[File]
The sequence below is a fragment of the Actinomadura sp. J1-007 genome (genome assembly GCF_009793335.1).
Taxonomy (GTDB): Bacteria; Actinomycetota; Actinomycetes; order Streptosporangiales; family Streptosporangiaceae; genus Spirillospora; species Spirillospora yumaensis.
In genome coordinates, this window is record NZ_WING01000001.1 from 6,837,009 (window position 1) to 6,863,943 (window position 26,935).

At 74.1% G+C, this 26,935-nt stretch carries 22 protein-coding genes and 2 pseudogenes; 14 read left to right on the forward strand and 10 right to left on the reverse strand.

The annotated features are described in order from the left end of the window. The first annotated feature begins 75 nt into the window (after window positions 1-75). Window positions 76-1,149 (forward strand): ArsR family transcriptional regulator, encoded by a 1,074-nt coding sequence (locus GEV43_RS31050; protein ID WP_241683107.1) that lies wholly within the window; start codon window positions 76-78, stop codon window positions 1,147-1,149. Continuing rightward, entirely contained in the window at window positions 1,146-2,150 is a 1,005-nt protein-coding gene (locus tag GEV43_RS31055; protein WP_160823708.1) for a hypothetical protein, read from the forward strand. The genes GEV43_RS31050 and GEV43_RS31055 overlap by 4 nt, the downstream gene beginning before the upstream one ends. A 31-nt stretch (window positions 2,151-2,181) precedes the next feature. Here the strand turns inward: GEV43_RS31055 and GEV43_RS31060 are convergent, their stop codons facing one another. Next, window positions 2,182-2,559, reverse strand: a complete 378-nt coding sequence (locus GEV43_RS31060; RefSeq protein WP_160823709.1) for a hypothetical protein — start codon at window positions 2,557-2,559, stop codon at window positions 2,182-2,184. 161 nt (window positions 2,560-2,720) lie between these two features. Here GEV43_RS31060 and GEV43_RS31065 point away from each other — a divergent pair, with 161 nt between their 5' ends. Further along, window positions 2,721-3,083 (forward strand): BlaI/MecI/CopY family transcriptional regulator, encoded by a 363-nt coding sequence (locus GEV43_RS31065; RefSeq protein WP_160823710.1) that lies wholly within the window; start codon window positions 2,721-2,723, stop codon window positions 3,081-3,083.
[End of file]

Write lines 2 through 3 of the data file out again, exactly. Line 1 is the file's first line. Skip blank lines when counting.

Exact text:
Taxonomy (GTDB): Bacteria; Actinomycetota; Actinomycetes; order Streptosporangiales; family Streptosporangiaceae; genus Spirillospora; species Spirillospora yumaensis.
In genome coordinates, this window is record NZ_WING01000001.1 from 6,837,009 (window position 1) to 6,863,943 (window position 26,935).